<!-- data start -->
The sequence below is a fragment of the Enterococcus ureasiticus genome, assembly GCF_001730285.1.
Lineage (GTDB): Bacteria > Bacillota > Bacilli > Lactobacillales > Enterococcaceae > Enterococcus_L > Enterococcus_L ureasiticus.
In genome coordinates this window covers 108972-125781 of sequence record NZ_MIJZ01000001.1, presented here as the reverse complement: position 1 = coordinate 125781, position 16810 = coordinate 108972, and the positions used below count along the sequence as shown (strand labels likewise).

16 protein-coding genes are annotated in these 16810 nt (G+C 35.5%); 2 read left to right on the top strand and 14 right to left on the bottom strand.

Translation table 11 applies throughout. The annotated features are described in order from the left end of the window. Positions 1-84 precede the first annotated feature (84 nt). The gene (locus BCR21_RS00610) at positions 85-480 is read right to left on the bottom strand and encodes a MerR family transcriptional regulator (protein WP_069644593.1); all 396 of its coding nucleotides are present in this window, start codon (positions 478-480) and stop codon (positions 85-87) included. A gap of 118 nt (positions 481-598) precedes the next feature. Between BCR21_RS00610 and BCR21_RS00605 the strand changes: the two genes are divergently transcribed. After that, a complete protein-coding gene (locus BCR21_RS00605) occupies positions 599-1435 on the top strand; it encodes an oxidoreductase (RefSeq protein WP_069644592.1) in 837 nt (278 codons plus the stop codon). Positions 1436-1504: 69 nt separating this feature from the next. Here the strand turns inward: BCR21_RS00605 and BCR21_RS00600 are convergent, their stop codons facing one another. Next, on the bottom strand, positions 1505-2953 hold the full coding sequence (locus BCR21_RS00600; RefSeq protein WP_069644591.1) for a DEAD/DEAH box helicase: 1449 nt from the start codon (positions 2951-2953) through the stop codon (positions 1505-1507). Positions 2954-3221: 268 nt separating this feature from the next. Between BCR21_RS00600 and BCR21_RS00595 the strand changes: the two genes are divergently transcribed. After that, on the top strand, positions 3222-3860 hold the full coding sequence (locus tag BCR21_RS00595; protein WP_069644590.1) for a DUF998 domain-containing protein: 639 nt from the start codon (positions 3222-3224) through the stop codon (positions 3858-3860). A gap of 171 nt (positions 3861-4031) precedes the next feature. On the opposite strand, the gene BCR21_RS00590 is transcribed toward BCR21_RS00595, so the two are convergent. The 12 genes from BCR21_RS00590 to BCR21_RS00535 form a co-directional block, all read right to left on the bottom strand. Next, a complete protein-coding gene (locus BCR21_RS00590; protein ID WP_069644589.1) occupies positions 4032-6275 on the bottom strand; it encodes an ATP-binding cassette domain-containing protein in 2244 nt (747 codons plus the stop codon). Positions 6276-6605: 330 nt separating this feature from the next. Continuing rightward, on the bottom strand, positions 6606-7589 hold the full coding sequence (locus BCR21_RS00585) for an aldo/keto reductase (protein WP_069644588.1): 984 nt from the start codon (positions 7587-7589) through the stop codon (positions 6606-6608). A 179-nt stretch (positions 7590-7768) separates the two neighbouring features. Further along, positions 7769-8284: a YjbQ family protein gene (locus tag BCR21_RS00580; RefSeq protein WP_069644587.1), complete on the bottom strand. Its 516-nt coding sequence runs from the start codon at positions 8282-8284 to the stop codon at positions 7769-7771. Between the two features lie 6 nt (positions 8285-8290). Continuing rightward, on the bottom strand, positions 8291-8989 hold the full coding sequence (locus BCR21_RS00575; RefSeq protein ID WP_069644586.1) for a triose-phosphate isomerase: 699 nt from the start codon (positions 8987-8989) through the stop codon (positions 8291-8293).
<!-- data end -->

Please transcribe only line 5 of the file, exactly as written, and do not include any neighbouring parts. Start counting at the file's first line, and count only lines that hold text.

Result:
Translation table 11 applies throughout. The annotated features are described in order from the left end of the window. Positions 1-84 precede the first annotated feature (84 nt). The gene (locus BCR21_RS00610) at positions 85-480 is read right to left on the bottom strand and encodes a MerR family transcriptional regulator (protein WP_069644593.1); all 396 of its coding nucleotides are present in this window, start codon (positions 478-480) and stop codon (positions 85-87) included. A gap of 118 nt (positions 481-598) precedes the next feature. Between BCR21_RS00610 and BCR21_RS00605 the strand changes: the two genes are divergently transcribed. After that, a complete protein-coding gene (locus BCR21_RS00605) occupies positions 599-1435 on the top strand; it encodes an oxidoreductase (RefSeq protein WP_069644592.1) in 837 nt (278 codons plus the stop codon). Positions 1436-1504: 69 nt separating this feature from the next. Here the strand turns inward: BCR21_RS00605 and BCR21_RS00600 are convergent, their stop codons facing one another. Next, on the bottom strand, positions 1505-2953 hold the full coding sequence (locus BCR21_RS00600; RefSeq protein WP_069644591.1) for a DEAD/DEAH box helicase: 1449 nt from the start codon (positions 2951-2953) through the stop codon (positions 1505-1507). Positions 2954-3221: 268 nt separating this feature from the next. Between BCR21_RS00600 and BCR21_RS00595 the strand changes: the two genes are divergently transcribed. After that, on the top strand, positions 3222-3860 hold the full coding sequence (locus tag BCR21_RS00595; protein WP_069644590.1) for a DUF998 domain-containing protein: 639 nt from the start codon (positions 3222-3224) through the stop codon (positions 3858-3860). A gap of 171 nt (positions 3861-4031) precedes the next feature. On the opposite strand, the gene BCR21_RS00590 is transcribed toward BCR21_RS00595, so the two are convergent. The 12 genes from BCR21_RS00590 to BCR21_RS00535 form a co-directional block, all read right to left on the bottom strand. Next, a complete protein-coding gene (locus BCR21_RS00590; protein ID WP_069644589.1) occupies positions 4032-6275 on the bottom strand; it encodes an ATP-binding cassette domain-containing protein in 2244 nt (747 codons plus the stop codon). Positions 6276-6605: 330 nt separating this feature from the next. Continuing rightward, on the bottom strand, positions 6606-7589 hold the full coding sequence (locus BCR21_RS00585) for an aldo/keto reductase (protein WP_069644588.1): 984 nt from the start codon (positions 7587-7589) through the stop codon (positions 6606-6608). A 179-nt stretch (positions 7590-7768) separates the two neighbouring features. Further along, positions 7769-8284: a YjbQ family protein gene (locus tag BCR21_RS00580; RefSeq protein WP_069644587.1), complete on the bottom strand. Its 516-nt coding sequence runs from the start codon at positions 8282-8284 to the stop codon at positions 7769-7771. Between the two features lie 6 nt (positions 8285-8290). Continuing rightward, on the bottom strand, positions 8291-8989 hold the full coding sequence (locus BCR21_RS00575; RefSeq protein ID WP_069644586.1) for a triose-phosphate isomerase: 699 nt from the start codon (positions 8987-8989) through the stop codon (positions 8291-8293).